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Stuart Levine called a ‘historic cooperator’

Defense Attorney Jeffrey Steinback (left) with his client Stuart Levine  Dirksen Federal Building Thursday after Levine was sentenced 67

Defense Attorney Jeffrey Steinback (left) with his client, Stuart Levine, at the Dirksen Federal Building on Thursday after Levine was sentenced to 67 months in prison. | John H. White~Sun-Times.

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Updated: August 21, 2012 6:36AM



Stuart Levine has to be one of the most downright despicable, loathsome white-collar criminals ever to pass through the doors of the Dirksen Federal Courthouse.

Before federal agents caught up with him about eight years ago in pursuit of dirty dealings in the Rod Blagojevich administration, corruption was simply Levine’s way of life — and a lucrative one at that.

He stole from the taxpayers. He stole from charities. He stole from the heirs of the mentor who made him a millionaire.

As I believe I correctly described it when he first testified against Blagojevich fund-raiser Tony Rezko: Everything involving Levine was a lie wrapped inside a ruse, covering up a con, capped off with a tax dodge.

And that’s why it’s all the more bizarre to realize he walked back out those courthouse doors for possibly the last time Thursday as practically a hero. Yes, hero.

Practically.

Nobody used that word to describe Levine before U.S. District Judge Amy St. Eve sentenced him to 5½ years in prison ­— agreeing to honor a 2006 plea bargain deal Levine struck with federal prosecutors in exchange for his cooperation.

Instead, prosecutor Chris Niewoehner used terms like “truly historic cooperator” and spoke of how Levine had helped take down a “hall of fame” of corrupt Illinois insiders — including Rezko, Bill Cellini and Eddie Vrdolyak.

Without Levine, there wouldn’t even have been a Blagojevich trial, Niewoehner told the judge.

St. Eve herself called Levine “one of the most valuable cooperators” ever seen in the Northern District of Illinois — as well as one of the most corrupt. (That gives me an idea: How about we start an annual Stuey Levine MVC Award for the year’s “most valuable cooperator.” Somebody remind me.)

Even suggesting here that Levine is any sort of hero catches in my throat — or at least gives my keyboard pause — as I have always found him particularly repugnant.

But the record shows that for more than seven years, Levine has faced down his own considerable inner demons — along with at least one “credible threat,” presumably of the death variety and requiring FBI intervention — to help make the cases for which most of us have been properly hailing then-U.S. Attorney Patrick Fitzgerald.

That’s not to put Levine on par with the good guys, only to acknowledge it takes his type to enable Fitzgerald’s type to succeed.

Crooks who become “cooperators” are always a challenge for the criminal justice system.

Without them, you can’t catch the bigger crooks. Let them off too easily and you risk minimizing the seriousness of their crimes.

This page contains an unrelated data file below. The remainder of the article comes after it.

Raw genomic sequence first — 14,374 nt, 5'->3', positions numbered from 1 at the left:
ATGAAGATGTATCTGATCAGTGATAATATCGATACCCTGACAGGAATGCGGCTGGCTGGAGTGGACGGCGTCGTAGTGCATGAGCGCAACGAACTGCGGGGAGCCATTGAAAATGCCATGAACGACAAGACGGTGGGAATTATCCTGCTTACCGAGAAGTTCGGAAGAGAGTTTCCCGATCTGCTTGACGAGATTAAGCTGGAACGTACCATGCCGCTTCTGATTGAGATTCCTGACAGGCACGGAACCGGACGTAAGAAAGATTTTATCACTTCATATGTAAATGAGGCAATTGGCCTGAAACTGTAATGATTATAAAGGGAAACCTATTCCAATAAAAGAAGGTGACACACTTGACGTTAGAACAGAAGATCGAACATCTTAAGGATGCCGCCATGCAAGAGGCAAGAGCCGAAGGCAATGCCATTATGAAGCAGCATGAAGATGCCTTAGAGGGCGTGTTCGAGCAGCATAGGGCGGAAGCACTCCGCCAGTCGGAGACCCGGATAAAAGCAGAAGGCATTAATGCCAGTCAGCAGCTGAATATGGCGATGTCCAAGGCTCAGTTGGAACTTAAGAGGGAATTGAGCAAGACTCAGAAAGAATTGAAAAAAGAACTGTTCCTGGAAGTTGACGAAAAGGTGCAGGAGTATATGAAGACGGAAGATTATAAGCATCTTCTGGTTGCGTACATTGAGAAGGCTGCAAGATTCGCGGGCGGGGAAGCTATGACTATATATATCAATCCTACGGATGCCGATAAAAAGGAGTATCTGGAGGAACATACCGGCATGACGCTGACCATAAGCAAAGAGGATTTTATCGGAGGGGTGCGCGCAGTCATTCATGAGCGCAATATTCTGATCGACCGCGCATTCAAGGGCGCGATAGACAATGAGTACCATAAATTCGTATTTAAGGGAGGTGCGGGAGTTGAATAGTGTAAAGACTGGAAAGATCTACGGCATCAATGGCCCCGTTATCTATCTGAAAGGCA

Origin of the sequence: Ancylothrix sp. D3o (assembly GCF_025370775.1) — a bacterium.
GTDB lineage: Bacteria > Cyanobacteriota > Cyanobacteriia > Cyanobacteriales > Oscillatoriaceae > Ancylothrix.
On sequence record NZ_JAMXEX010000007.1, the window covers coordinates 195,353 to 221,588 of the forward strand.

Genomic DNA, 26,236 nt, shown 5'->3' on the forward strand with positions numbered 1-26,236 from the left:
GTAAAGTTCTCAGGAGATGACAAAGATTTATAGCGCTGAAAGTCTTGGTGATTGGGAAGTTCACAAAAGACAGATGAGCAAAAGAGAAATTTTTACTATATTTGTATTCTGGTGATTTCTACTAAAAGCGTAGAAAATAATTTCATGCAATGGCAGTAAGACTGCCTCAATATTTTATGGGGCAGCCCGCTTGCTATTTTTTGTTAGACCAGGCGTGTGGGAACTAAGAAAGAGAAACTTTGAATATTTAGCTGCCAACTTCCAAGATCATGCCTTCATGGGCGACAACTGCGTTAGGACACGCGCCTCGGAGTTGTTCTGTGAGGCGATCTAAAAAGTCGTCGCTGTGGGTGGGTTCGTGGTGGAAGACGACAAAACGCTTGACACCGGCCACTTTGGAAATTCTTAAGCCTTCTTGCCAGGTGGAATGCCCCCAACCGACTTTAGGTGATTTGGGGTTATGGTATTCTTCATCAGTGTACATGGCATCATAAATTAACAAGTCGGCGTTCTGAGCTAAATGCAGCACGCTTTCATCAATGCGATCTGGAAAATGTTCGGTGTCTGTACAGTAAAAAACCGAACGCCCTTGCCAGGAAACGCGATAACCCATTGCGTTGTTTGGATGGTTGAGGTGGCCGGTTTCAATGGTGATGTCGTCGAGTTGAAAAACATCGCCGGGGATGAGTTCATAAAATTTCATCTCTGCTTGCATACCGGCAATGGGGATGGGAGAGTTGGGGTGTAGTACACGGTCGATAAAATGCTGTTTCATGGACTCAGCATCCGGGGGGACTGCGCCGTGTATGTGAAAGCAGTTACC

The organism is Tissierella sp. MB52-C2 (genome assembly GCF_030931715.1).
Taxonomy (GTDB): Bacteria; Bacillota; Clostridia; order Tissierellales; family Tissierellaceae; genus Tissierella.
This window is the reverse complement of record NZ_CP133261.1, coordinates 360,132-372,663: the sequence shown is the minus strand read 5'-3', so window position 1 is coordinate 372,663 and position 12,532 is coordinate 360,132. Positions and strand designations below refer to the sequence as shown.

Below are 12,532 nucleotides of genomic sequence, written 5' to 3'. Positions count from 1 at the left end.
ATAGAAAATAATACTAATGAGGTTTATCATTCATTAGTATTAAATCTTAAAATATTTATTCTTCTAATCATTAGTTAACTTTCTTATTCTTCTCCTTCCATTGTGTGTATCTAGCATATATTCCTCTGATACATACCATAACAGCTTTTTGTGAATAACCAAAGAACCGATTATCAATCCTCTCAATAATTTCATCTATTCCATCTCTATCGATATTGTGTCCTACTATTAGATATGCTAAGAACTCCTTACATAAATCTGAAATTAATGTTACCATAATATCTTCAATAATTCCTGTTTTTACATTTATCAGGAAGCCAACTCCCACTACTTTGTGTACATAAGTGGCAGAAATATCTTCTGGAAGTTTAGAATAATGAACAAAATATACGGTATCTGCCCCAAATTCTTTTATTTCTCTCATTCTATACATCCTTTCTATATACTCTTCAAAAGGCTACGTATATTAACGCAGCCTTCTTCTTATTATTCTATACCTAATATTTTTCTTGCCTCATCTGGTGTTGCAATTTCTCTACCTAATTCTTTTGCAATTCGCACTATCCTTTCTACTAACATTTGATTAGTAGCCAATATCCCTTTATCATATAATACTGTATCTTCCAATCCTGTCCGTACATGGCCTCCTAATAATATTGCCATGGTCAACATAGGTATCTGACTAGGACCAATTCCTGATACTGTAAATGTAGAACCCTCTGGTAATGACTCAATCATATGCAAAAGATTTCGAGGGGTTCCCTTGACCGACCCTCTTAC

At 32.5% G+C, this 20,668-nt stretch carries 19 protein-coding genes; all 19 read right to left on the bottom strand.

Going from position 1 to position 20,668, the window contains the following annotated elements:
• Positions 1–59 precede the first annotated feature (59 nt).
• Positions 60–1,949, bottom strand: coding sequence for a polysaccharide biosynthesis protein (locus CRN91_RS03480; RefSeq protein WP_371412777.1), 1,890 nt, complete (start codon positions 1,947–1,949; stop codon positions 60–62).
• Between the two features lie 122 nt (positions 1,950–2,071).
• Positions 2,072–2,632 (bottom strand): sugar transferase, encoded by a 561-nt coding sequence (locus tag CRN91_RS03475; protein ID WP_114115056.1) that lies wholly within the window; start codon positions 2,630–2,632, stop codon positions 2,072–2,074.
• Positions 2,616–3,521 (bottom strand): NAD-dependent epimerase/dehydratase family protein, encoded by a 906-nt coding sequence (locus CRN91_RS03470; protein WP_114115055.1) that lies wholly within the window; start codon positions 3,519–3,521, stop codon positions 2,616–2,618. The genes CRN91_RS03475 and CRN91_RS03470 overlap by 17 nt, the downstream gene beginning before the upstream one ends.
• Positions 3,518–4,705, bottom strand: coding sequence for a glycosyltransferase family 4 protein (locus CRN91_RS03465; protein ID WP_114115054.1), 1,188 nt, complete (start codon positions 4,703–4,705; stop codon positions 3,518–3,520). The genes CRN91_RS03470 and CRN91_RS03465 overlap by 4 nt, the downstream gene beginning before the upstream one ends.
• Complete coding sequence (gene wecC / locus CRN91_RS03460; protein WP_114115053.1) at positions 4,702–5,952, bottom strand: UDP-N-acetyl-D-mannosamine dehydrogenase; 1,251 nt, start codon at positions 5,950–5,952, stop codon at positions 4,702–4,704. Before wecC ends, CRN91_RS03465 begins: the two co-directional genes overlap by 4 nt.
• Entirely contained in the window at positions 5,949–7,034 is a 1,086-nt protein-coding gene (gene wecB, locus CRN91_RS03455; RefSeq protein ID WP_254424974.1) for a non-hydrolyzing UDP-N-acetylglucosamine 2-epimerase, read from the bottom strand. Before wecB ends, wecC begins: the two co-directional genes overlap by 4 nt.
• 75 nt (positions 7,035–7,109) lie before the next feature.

Rarely is that dichotomy on display as strongly as in Levine’s case, in large part because he confessed to so many misdeeds, including a secret life of illicit drug use and sexual peccadilloes that served to magnify his humiliation and contributed to the collapse of his marriage. Much of the self-incriminating information Levine provided was previously unknown to investigators — and might have stayed that way.

Defense attorney Jeffrey Steinback, a sentencing specialist who is the guy you’d want pleading your case at the Pearly Gates, argued it was Levine’s determination to straighten out his life and do the right thing that convinced him to go forward as a cooperating witness despite the embarrassment he expected to endure.

Niewoehner noted that a “perverse result” of Levine’s full disclosure and the Rezko trial was that the defendant Rezko, whose career in crime was at least as extensive as Levine’s, only had to defend himself against the specific charges at hand while Levine, as his accusing witness, was forced to air out his own entire lifetime of wrongdoing.

In truth, Niewoehner said, Levine and Rezko were “equally culpable for their criminal pasts.” Rezko drew a 10-œ year sentence.

There had been concern going into Thursday’s sentencing hearing that St. Eve would undo the deal Levine had made with prosecutors and penalize him for his combative testimony on cross-examination in the Rezko trial, where she correctly observed that he came off as arrogant and egotistical.

But she said she was persuaded he had done a better job testifying in later trials and appeared a “different person” than the creep on display at Rezko’s trial.

While the hope is that these high-profile prosecutions will eliminate the Rezkos and Cellinis and Vrdolyaks of the political world, the sad truth is there will be more, and we will need the next Levine to take them down.



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